I would not fire a damascus-barreled gun without having it checked and approved by a competent gunsmith (NOT the guy with a key to the gun case at Walmart!). It is possible that a gun of this age would have been proofed for smokeless powder and have 2 3/4" chambers, but it is more likely to be made for 2 1/2" black powder shells. Of course, you can have barrels custom-made, but why would you want to spend a couple thousand dollars on a gun worth $200 or less?
Yes, they are safe to shoot, but only if:
I have been shooting them for years with smokeless powder with lite loads. Have it checked out by a good gunsmith to make sure the inside of the action is in good working order, some of the old ones will double when fired.
I would third the recommendation to have it checked. Absence of visible pitting is not necessarily a good indicator of structural integrity. Older damascus may corrode in between the layers and there is no way to see that just by eyballing it.
Some are, some aren't. If it has Damascus or Laminated steel barrels, do not shoot it. They were never intended for modern powder. Fluid steel or later production barrels may be safe, but if there is rust, dents, or other signs of high wear do not try it until after it has been inspected by a competent gunsmith.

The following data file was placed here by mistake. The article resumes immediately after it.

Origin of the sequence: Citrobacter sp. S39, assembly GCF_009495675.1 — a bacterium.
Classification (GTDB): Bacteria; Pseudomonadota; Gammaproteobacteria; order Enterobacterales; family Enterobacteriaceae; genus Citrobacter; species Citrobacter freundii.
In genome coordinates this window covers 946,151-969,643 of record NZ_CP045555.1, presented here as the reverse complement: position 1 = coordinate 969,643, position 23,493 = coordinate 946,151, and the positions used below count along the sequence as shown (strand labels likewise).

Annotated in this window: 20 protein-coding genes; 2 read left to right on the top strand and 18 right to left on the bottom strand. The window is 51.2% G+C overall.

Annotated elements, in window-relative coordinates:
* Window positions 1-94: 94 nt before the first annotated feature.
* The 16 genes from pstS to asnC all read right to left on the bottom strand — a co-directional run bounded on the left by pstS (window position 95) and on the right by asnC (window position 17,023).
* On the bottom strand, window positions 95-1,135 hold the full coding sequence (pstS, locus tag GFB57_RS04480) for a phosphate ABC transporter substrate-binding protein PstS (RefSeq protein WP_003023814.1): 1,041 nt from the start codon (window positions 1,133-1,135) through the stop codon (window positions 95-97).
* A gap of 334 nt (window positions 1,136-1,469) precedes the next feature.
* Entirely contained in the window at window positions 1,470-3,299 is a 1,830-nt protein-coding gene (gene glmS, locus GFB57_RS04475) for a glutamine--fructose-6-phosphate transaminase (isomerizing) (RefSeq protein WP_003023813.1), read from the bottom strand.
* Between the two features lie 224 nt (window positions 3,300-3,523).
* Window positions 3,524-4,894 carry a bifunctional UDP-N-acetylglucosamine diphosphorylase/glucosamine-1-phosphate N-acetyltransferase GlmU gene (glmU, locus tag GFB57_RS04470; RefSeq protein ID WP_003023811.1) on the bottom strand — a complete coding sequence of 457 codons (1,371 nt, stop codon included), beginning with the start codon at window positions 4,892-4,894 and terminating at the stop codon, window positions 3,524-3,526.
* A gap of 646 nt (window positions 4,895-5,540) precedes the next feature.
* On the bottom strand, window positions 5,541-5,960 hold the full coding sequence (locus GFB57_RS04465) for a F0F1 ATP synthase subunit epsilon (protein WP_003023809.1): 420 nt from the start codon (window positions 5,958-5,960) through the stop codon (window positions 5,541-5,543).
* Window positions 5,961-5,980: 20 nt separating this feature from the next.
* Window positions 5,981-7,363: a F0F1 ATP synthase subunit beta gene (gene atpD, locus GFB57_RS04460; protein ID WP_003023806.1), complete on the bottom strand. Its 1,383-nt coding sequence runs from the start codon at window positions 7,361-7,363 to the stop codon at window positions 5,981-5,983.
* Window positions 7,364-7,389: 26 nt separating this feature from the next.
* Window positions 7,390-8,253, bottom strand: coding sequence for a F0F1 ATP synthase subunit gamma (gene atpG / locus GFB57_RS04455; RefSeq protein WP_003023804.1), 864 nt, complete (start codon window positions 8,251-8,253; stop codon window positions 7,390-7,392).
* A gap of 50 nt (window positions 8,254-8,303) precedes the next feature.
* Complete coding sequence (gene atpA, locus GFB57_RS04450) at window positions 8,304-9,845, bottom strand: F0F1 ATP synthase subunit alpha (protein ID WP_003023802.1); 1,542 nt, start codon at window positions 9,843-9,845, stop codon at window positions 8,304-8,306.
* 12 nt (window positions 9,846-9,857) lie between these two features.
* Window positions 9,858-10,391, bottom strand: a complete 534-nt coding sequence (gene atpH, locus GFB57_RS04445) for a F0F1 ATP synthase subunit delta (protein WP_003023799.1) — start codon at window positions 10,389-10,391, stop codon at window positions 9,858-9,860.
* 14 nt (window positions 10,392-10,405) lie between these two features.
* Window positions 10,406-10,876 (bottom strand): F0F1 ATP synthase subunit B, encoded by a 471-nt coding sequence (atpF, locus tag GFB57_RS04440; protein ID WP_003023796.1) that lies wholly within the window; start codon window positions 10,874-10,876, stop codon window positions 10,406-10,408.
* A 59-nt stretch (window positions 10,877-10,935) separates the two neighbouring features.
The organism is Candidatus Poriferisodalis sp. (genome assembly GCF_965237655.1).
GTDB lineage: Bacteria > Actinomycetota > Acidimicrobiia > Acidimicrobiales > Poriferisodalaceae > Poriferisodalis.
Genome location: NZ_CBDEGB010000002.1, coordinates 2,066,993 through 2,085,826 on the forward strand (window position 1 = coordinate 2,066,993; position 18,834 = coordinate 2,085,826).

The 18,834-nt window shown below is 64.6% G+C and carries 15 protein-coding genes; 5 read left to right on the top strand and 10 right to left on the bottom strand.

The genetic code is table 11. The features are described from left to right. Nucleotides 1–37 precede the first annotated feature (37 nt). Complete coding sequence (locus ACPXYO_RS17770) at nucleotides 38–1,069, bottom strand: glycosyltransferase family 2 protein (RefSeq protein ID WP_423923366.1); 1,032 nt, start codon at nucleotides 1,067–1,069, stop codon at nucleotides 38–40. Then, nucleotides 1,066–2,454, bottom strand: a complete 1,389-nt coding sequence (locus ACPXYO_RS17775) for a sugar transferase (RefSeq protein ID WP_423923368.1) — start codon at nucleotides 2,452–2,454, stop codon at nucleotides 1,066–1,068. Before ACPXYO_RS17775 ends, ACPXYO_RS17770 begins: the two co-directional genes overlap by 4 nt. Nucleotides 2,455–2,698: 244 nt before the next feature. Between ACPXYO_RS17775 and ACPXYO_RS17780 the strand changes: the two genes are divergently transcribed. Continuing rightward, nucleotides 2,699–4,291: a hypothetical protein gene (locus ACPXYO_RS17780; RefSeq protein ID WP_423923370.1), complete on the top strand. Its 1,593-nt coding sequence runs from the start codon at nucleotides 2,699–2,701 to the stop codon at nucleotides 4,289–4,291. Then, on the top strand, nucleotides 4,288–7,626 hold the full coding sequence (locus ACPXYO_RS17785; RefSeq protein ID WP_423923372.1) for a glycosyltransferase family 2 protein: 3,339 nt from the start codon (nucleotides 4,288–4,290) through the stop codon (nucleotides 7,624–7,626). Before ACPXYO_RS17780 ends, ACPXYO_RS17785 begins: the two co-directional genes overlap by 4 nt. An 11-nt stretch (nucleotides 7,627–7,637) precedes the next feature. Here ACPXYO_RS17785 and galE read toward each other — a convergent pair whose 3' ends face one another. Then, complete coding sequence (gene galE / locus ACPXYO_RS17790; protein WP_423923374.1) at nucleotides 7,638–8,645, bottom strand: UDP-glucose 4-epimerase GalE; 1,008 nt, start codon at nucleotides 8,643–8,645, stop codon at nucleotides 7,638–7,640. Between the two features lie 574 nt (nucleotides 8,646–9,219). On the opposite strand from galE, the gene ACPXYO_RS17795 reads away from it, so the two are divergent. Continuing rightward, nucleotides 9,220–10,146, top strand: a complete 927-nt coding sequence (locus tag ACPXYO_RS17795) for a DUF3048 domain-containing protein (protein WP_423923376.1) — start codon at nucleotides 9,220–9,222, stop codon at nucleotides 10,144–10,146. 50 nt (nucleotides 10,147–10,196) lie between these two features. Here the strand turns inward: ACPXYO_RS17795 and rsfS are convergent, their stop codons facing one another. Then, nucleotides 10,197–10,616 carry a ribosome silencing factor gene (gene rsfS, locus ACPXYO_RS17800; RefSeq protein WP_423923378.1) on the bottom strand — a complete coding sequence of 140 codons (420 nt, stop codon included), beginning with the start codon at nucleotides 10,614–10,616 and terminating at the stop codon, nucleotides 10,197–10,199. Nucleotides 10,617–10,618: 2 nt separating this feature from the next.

As a general rule, NO, NO, NO!!!!
Some did, but not all.
They are still being made.
The time of the First World War pretty much ended the importation of Damascus barrels. US manufacture started petering out in the 1890's.
The use of damascus barrels on guns began to decrease pretty rapidly after 1900, although they were still fairly common up until the start of WWI. If you have a breech loading gun with damascus barrels it will probably date from 1875 - 1910. Most damascus barrels on U.S. guns seem to have actually made in Belgium. There is a lot of debate as to whether any damascus barrels for shotguns were actually made in the U.S. It seems likely there may have been small numbers produced in the U.S. However, Belgium had a large gunmaking trade at the time, with a lot of barrel makers specializing in damascus barrels, so it was generallly cheaper to import them than to make them.
Most old Damascus barrels cannot hold the pressures of modern smokeless loads. I doubt that you will find any black powder loads for that type of barrel. Hang it on the wall and admire it.
no . riverside was mainly produced after 1914, using fluid steel barrels.
I'm not aware of any shotguns ever made with two barrels twisted together. If you are refering to "Damascus Twist" barrels, you need to learn a lot more about guns before buying one. Here is some information for you...please note the part about it not being safe to fire a Damascus barrel with modern powder. Picture an onion after a fire cracker went off inside it. http://www.hallowellco.com/damascus_twist_barrels.htm
no not all twist barrells
DO NOT FIRE WITH MODERN AMMO!!!!!!!!!!!!!!! MUST be checked out by a gunsmith.